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Exploring the magic of bartending with Simon Evans at The Glasshouse Project

ByThe Cocktail Lovers

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Above and below: Simon Evans talks magic with the bartenders participating in The Glasshouse Project

It all began with a magic show at 10 o’clock on a Tuesday morning. When 12 top bartenders agreed to take part in an immersive theatre experience – one of a series of workshops laid on by Bombay Sapphire and led by experts from the worlds of design, food science and technology – they didn’t realise what they were letting themselves in for.

Around an hour and several unexpected activities later, they found themselves sitting in front of pieces of paper containing lists of the things they had each given away about themselves in the previous 40 minutes. “People revealed all sorts of very personal things about relationships, the places that they liked… things they probably wouldn’t have usually told people they didn’t know,” remembers theatre director Simon Evans, who was leading the workshop.

So why all the sharing? “The brief for The Glasshouse Project [the name of the three-day initiative] was so broad,” explains Evans, who was asked by Bombay Sapphire to “create an experience for these guys, something that would be more exciting than just giving them a lecture. They wanted it to be something very much themed to their particular field, but then also loosely based around the idea of connection and performance, and to see if we could explore that with them.”

This he did, with surprising results. Performing magic to them, Evans explained – drawing parallels with bartending – explored how setting up an understanding between audience and performer was crucial, as it opened up a space in which people “could be as involved as they liked”. Later, he discussed the importance of knowing that in a performance, you have a choice to be yourself, or to be as fictional as you like.

Evans, you see, has a background in theatre, having started “doing magic” when he was 13 years old, he went on to study English at Cambridge, briefly becoming an actor, and later a director, in prestigious London theatres such as The National, The Old Vic, The Bush and The Donmar.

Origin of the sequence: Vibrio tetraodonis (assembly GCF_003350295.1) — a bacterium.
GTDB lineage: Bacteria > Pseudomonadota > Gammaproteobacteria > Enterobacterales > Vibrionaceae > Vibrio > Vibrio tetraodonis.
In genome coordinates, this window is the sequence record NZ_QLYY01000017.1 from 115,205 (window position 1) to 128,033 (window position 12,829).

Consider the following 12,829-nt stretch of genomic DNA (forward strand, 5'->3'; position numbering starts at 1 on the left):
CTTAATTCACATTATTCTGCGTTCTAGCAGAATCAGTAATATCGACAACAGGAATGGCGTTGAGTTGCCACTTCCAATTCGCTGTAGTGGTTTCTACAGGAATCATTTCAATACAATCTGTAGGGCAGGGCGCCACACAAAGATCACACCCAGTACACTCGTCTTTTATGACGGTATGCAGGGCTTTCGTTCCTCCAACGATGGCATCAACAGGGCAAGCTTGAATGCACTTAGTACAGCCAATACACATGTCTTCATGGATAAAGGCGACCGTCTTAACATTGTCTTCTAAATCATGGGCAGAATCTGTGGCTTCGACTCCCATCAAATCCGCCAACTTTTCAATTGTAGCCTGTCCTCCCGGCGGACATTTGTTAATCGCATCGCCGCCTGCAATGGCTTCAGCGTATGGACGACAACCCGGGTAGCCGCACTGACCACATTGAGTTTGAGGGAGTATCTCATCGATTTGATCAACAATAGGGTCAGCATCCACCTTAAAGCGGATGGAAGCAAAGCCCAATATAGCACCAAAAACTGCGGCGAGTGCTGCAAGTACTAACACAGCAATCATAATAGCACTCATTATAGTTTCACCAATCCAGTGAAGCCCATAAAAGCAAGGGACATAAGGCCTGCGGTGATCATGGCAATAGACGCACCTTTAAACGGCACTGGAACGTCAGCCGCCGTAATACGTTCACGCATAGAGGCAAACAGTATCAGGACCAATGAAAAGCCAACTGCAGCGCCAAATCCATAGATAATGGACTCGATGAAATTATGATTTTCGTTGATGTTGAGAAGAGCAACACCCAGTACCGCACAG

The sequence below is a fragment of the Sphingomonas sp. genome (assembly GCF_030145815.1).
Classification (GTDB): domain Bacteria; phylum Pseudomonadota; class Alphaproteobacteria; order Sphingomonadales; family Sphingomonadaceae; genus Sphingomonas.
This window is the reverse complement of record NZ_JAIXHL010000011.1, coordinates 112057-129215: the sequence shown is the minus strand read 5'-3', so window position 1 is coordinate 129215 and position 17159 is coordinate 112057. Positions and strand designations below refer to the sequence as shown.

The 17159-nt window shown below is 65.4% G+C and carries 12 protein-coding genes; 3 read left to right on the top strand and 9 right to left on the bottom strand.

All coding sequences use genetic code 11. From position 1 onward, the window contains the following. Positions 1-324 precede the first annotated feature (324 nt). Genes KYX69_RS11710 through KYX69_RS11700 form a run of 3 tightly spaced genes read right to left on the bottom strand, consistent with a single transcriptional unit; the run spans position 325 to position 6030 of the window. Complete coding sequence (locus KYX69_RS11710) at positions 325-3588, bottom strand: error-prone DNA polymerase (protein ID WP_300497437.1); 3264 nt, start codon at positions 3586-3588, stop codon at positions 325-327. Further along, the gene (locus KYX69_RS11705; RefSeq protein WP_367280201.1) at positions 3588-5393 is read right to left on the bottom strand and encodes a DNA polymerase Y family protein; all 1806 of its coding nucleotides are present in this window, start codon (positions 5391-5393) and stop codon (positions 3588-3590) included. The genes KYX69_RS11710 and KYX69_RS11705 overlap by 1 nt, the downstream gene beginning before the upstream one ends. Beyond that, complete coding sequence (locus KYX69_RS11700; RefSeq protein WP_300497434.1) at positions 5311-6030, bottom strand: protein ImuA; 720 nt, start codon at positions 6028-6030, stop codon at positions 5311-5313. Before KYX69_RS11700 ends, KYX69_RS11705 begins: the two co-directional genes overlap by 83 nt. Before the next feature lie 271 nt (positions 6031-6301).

“There are a lot of companies out there doing immersive work,” he says, “but a lot of whom make things that are very promenade-based, and you’re walking around and interacting a bit, but it’s a one-way street, and you’re relatively invisible… as an audience member. At the other end, you have amazing [immersive] experiences like ‘You Me Bum Bum Train’…, but because each experience is so short, you’re given no narrative you can go on, or construct meaning out of. So instead we want to create an environment in which [participants] can do what they like – but whatever they learn, it becomes very much a two-way street between audience member and performer. We presented four different scenarios and suggested how the bartenders could interact with the performance, how…  they could heighten their character, or do it completely honestly. In that way they’d be making a connection and learning from the experience.”

Preparation for performances varies between actors, Evans believes: “People have this strange idea of actors and performers as people who take 20 minutes to get in the zone, and in the early stages that is part of it. But then as they become more nimble with it, it happens less. [Some will just leap up and do it after a while] because it’s that muscle memory, and it becomes habitual. Traditionally I’m not a performer, but directing is in a sense a performative role; when I walk in I do need to give the impression that things are going well and that we’re absolutely where we need to be.”

That said, having “never done” a workshop like this before – Evans says he is usually asked by companies to “use a particular form of theatre to sell an idea” – he was nervous:

“We’d been reminded beforehand that these guys are the top people in their industry, so I was there at the back going, ‘I’m nervous, I’m having to remind myself that… I do know what I’m talking about, and if I do make those connections with people, and land the points I need to land, that they will come with me on this journey.’ We had wanted this session to be more self-reflective. We pushed it further this time…I think it went well.”

For details of The Glasshouse Project, please ask your local Brand Ambassador.

Words by Victoria Stewart

The Cocktail Lovers

The Cocktail Lovers

The Cocktail Lovers are Mr G and Ms S, a man and a woman who share a passion for cocktails. (We also happen to be married, so we’re cocktail lovers in more ways than one…)

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